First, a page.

Engels’ definition of materialism:
“According to the materialist conception, the determining factor in history is, in the final instance, the production and reproduction of immediate life. This, again, is of a twofold character: on the one side, the production of the means of existence, of food, clothing and shelter and the tools necessary for that production; on the other side,the production of human beings themselves, the propagation of the species.”
French feminists, particularly Christine Delphy, argued that materialism (i.e., part of the Marxist historical-materialist approach) “is the only theory of history that views oppression as the most fundamental reality; this is why women and all oppressed groups need it to examine their situation: ‘to start from oppression defines a materialist approach… oppression is a materialist concept.'”
Gimenez’s contribution was to caution against conceiving of patriarchy ahistorically. In her view, patriarchy should be analyzed in its historical relationship with the conditions of production and reproduction.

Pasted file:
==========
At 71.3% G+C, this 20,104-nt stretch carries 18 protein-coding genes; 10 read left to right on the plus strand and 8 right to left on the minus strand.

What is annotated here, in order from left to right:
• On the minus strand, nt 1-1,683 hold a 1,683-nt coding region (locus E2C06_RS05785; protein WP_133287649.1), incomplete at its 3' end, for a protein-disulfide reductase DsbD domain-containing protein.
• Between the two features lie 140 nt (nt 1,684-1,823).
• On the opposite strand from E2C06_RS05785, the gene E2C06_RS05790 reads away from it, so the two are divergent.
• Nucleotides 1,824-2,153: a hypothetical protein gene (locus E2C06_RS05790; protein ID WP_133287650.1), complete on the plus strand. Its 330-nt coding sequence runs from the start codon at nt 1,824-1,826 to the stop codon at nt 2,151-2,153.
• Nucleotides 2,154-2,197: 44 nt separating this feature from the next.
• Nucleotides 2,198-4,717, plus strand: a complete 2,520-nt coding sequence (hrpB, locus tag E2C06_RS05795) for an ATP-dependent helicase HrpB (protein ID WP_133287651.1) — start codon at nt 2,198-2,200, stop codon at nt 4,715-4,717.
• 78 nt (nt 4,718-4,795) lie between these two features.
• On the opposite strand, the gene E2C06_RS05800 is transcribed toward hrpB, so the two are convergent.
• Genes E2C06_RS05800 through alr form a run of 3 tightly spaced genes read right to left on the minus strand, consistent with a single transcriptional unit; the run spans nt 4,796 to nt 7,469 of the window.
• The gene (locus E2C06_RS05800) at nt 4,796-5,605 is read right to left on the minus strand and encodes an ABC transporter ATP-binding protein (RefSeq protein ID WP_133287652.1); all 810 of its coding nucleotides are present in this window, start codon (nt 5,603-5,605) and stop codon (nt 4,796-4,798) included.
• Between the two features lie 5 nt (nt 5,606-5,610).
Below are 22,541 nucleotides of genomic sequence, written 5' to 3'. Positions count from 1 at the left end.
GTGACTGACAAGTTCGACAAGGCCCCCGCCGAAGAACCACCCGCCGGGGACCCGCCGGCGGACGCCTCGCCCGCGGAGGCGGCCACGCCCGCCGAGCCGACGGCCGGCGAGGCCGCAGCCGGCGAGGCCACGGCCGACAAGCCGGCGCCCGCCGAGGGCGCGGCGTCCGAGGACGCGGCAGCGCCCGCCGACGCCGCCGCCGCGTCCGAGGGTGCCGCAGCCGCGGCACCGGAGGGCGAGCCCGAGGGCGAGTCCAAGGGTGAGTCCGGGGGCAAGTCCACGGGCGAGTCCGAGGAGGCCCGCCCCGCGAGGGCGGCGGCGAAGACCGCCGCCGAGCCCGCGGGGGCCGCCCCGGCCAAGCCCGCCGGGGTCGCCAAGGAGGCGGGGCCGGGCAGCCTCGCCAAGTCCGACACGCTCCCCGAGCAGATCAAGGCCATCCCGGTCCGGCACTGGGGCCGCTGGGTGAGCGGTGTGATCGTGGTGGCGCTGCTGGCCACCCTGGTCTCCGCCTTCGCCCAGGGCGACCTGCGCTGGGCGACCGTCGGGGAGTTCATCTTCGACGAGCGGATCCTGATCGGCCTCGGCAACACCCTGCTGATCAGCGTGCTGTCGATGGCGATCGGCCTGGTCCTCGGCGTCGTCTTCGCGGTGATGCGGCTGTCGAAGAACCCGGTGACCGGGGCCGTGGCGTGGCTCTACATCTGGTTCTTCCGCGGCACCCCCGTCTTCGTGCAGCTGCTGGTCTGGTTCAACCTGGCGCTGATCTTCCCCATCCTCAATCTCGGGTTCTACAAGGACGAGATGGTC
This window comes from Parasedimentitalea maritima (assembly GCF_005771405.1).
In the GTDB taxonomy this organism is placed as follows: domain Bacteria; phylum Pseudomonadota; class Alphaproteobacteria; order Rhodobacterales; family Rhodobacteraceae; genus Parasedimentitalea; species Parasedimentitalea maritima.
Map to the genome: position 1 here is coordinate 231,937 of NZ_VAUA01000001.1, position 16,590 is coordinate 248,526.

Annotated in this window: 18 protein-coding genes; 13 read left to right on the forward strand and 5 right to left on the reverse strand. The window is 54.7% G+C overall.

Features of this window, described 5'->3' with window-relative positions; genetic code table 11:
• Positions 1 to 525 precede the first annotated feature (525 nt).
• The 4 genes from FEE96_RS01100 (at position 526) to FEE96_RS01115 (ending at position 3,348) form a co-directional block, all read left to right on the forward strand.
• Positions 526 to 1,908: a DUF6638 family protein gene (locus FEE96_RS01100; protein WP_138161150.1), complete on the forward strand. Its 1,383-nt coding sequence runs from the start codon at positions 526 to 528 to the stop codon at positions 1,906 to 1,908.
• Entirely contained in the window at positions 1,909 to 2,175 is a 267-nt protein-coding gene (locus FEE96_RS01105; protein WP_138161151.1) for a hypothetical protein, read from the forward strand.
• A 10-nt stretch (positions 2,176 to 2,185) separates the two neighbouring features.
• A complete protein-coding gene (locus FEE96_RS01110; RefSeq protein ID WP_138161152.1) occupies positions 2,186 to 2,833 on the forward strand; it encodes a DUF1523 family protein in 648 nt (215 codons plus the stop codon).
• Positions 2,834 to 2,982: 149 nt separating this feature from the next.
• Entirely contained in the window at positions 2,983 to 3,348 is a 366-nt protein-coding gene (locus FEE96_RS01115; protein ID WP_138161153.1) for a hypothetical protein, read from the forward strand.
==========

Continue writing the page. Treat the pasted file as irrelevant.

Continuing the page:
Gimenez advocates “a return to Marx whose method and analysis of capitalism, despite its ambiguities, omissions, complexities and 19th century limitations, has far more to offer feminists and all oppressed people than contemporary theories which, having severed the internal relationship between existence and consciousness or, between discourse and its material conditions of possibility, postulate the materiality of the discursive and whatever there might be ‘outside’ discourse (Nature? the Body?) while rejecting as ‘economism’ the materiality — i.e., the reality, independent of people’s consciousness, and causal efficacy — of labor and of the mode of production. As Ebert unerringly points out, Marx’s critique of ‘Feuerbachian materialism’ aptly describes today’s MatFem materialism: ‘As far as Feuerbach is a materialist he does not deal with history, and as far as he considers history he is not a materialist.'”